Named for a poem by Arthur Rimbaud, Le Bateau Ivre is a French wine bar in Midtown. It offers more than 250 types of wine, many arrayed around the burgundy- and dijon-colored, leather- and brass-decorated room. It does not offer any interpretation of the poem, in which a boat speaks about what it has seen on the water, or the life of the poet, which included being shot in the wrist by his lover Paul Verlaine, hard living in Paris and London, and composing some of the great works of symbolism, all before the age of 20. But you can't have everything.
We all know that French women don't get fat, but what about French school kids? The brie and miel tartine ($9.50), which we ordered as an appetizer, would make a fine after-school snack. Thanks to the tiny open kitchen, we watched the chef's preparations, memorizing each step so we could attempt it at home: two slices of country bread go into the broiler, then get drizzled with honey and topped with chunky rectangles of brie. Back into the broiler they go, and then out they come, transformed into excellent iterations of sweet creaminess. Enough of these, and we'd certainly start to pop our waistbands. Worth it.
The pâté de campagne ($12) had the look and feel of potted meat. Made on site, the pâté came with cornichons, bread, and mustard. We weren't wild about the consistency (denser than Une Saison en Enfer), but the nutty, tangy flavor made amends.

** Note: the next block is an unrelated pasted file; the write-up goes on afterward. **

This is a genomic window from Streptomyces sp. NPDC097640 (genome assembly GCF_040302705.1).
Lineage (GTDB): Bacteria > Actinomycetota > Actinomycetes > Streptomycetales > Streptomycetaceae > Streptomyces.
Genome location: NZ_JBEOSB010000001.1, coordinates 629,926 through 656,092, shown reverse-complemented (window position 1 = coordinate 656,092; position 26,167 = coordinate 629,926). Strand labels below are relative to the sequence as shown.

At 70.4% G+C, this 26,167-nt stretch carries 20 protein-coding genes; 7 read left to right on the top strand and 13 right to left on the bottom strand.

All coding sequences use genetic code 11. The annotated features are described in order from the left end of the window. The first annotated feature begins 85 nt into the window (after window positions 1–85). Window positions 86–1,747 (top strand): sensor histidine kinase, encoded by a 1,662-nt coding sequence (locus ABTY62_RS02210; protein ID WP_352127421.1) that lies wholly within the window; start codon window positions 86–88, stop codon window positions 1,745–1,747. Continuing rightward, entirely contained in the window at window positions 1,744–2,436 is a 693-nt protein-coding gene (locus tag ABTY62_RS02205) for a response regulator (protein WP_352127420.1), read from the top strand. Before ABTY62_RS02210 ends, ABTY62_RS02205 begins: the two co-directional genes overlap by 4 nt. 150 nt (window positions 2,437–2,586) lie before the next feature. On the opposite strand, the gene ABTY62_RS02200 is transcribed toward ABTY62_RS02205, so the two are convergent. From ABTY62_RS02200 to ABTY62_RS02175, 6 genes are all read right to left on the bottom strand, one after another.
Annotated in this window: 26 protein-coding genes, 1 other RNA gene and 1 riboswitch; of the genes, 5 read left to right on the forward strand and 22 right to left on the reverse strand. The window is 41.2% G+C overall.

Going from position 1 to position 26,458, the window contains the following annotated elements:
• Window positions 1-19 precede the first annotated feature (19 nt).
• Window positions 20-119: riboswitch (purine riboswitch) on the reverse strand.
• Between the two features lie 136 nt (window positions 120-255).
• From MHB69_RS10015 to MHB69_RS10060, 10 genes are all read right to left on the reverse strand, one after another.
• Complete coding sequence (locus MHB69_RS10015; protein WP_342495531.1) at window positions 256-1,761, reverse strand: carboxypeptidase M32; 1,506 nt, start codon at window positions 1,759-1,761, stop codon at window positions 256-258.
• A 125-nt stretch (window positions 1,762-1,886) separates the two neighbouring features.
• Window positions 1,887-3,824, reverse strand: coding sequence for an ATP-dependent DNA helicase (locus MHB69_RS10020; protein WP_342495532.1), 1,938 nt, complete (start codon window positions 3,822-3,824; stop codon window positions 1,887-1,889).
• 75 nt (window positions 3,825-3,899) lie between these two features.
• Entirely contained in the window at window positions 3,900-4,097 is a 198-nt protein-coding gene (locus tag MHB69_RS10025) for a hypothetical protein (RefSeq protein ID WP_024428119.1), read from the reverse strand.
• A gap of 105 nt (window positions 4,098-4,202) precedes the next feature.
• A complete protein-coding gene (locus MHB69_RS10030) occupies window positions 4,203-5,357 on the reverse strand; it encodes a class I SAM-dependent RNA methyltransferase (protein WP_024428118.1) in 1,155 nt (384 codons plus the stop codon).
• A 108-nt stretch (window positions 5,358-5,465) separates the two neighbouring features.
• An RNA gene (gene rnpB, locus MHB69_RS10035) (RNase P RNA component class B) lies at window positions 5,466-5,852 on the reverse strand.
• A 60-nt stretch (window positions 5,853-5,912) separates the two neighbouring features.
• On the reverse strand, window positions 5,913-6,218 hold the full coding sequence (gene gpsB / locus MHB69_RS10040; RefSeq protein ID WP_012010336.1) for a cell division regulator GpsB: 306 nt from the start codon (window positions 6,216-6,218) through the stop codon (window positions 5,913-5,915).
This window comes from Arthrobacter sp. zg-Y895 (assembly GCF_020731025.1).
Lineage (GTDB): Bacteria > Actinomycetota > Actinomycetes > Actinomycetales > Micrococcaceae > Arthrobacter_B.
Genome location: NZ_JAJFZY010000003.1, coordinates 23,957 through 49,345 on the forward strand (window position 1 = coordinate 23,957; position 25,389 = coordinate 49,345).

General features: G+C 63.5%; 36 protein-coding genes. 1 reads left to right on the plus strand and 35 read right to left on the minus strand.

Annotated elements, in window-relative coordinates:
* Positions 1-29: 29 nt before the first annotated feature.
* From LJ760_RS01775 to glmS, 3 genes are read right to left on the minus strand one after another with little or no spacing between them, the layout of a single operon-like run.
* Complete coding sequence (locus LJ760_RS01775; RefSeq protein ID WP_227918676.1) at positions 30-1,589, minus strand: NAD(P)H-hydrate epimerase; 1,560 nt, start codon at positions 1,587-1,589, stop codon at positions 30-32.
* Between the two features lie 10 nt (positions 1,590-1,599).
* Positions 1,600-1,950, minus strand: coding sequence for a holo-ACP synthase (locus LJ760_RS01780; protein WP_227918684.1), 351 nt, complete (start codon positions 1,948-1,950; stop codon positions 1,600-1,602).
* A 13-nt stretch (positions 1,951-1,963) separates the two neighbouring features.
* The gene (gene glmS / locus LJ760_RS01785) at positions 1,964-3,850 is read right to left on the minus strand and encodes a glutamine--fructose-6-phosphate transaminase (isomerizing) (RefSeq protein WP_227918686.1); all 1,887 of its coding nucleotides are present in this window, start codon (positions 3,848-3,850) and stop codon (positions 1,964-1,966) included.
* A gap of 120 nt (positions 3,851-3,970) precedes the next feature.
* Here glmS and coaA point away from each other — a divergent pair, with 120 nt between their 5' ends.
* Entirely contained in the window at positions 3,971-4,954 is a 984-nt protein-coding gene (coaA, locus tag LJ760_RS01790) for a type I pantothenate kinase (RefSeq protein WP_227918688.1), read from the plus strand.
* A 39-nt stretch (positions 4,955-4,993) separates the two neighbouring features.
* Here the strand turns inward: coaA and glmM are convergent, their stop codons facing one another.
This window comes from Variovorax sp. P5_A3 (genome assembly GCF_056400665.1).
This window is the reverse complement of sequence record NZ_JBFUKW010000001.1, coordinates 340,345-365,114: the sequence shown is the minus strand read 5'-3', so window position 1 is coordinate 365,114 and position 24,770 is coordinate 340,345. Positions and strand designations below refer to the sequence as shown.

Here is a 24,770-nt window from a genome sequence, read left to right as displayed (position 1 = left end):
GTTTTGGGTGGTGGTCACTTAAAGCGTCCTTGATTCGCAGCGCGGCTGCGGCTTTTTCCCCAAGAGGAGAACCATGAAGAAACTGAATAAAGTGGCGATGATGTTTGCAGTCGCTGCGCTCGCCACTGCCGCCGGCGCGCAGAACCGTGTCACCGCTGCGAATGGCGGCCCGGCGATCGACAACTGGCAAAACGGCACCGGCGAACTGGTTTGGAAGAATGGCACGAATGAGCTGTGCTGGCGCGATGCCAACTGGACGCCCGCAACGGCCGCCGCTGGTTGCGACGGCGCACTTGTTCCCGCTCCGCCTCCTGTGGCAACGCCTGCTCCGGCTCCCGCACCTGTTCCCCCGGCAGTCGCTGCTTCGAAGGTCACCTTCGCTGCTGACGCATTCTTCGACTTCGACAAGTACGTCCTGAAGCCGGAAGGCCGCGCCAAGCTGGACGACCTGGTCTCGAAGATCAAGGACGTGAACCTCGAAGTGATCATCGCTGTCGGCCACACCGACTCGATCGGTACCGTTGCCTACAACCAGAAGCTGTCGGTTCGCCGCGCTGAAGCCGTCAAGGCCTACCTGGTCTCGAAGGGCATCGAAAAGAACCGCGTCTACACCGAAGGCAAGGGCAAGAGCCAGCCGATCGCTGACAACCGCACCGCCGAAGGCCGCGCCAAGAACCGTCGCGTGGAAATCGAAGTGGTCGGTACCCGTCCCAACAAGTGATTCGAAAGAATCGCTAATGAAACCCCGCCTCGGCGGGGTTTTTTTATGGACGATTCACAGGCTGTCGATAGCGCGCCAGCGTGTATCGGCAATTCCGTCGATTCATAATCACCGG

American bars have nachos and potato skins; French bistros have croque-monsieurs. The open-face croque vegetarian ($9.50) lightened the classic by swapping ham for eggplant and zucchini. The layer of béchamel covered in cheese—here, emmental cheese gone to gooeyness—remained. A fine sandwich, although a few slices of tomatoes would have been most welcome. If you're going to commit what some might call sacrilege, you might as well go all out.
The poulet roti ($22) could have fed a family of five. As it was, it easily fed our family of three, we two plus the cat at home. We prefer our roast chicken a little on the dry side, so this version worked well for us, but many will want an extra splash or two of the rosemary jus. Unlike the veggie sandwich, this dish offers no new takes, no attempts to put a unique stamp on roast chicken. Innovation is a good thing, but so is familiar done more than fine.
From 6-6:30 pm, Le Bateau Ivre offers a wine tasting. Everyone, from server to chef to maître d' to, of course, those at the short bar and in the dining room, stands around a table as a sommelier gives a brief lecture—a friendly gathering of folks coming together to learn about fermentation. The restaurant itself is open from 8 am to 4 am.
Cynics will say there's no romance in midtown, unless you count the relationship between people and money, but late at night this place offers its own charms, especially if some of those wines sampled earlier have been given time to breath and be imbibed. It's best for: a lyrical date.
Le Bateau Ivre
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